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Astronauts spend months on the International Space Station, where they’re forced to collect their waste and launch it into space. But a new discovery could have them putting their poo to good use in creating food.

The feces wouldn’t be directly used as food. Instead, microbes would digest it, releasing methane that could then feed another microbe, providing food for the astronauts who need it. The study’s authors compared it to foods like Marmite, which is a yeast extract that presents as a jelly-like substance.

Published in Our Blog
Saturday, 29 July 2017 00:00

NASA Measures Human Impact on Space Fungi

Whether we intend to or not, humans leave an impact on the areas we inhabit. This is even true in space, where the mere existence of astronauts can change the biological makeup of a planet. As NASA continues in its plans to send manned spacecraft to Mars, the agency is researching how human presence can impact outer space.

To conduct their research, the agency is recreating the environment seen on the International Space Station, which humans have occupied since 1998. For its most recent study, they looked at the affect only a few people living in an inflatable space would have. Even with four occupants, the species of fungi present in the habitat changed.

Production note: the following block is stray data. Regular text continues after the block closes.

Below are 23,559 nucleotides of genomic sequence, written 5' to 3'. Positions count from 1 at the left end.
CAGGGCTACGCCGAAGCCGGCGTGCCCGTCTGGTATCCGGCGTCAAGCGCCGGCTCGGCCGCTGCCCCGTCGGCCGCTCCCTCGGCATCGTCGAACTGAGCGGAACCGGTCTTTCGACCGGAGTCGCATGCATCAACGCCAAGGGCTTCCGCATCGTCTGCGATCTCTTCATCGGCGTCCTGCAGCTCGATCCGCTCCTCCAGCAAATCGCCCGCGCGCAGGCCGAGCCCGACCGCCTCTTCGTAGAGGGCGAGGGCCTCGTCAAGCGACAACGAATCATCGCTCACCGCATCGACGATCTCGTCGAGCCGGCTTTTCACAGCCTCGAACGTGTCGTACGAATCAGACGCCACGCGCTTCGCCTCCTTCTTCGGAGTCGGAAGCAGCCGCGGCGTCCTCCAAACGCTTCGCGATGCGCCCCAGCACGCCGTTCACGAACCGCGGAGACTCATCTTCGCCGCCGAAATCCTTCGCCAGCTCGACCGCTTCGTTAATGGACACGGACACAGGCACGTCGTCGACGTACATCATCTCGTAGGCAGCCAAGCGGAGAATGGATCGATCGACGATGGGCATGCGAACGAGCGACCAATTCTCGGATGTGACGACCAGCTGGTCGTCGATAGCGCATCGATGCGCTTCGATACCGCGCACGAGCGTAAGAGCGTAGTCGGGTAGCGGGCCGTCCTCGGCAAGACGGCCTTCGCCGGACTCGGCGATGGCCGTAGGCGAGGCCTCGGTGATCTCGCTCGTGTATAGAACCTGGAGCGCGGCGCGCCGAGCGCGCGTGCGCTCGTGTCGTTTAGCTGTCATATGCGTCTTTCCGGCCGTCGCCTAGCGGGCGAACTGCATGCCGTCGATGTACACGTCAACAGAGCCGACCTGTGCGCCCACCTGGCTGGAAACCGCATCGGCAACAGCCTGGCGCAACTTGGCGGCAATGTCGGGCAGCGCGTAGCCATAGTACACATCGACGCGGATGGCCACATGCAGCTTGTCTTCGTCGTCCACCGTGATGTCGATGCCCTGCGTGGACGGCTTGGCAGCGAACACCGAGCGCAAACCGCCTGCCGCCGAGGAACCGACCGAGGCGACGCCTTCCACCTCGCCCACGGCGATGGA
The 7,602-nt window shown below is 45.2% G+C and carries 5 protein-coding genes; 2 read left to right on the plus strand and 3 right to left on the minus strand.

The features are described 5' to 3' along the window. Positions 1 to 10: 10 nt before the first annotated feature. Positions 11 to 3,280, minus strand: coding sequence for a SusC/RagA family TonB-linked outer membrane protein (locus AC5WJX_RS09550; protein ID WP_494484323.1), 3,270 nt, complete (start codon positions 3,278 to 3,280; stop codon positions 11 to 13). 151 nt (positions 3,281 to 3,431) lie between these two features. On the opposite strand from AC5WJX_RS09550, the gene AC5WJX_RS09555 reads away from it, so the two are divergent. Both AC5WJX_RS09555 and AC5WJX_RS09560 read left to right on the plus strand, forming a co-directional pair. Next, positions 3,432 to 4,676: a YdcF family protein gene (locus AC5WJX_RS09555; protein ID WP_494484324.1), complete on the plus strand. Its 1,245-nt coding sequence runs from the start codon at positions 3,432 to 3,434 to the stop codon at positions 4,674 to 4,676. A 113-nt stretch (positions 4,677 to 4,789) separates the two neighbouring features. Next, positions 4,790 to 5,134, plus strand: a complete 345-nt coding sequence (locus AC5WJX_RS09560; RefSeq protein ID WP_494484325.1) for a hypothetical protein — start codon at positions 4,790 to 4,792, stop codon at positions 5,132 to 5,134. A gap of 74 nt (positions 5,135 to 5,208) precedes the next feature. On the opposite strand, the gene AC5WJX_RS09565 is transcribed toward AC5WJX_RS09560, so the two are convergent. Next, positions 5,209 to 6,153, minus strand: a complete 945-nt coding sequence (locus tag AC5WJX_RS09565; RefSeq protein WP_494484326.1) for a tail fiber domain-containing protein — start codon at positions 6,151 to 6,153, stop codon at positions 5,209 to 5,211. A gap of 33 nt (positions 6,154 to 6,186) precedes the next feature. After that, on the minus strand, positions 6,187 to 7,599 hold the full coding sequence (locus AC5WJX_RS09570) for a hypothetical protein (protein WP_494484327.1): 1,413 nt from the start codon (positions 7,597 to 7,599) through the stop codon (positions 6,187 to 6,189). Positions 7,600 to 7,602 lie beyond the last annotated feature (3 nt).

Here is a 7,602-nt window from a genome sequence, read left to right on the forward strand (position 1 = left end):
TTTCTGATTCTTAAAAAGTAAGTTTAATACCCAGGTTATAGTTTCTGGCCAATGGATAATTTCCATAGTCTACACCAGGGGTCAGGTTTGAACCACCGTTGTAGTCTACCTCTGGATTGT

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The buzz surrounding the race to Mars has mostly focused on what explorers will do once they get there. But astronauts will spend significant time aboard the spacecraft transporting them there, leading to long-overdue speculation about plans for a shuttle.

Boeing recently unveiled its own plans for both a shuttle and a lunar outpost. The outpost has a dual purpose. First, it will reside in the Moon’s orbit, serving in a capacity similar to NASA’s Space Station. Secondly, the outpost will serve as a resting place for vehicles on their way to Mars when those missions finally begin. Not only are Boeing’s concepts visually appealing, but they use solar electric propulsion technology, making them a winner with environmentalists.

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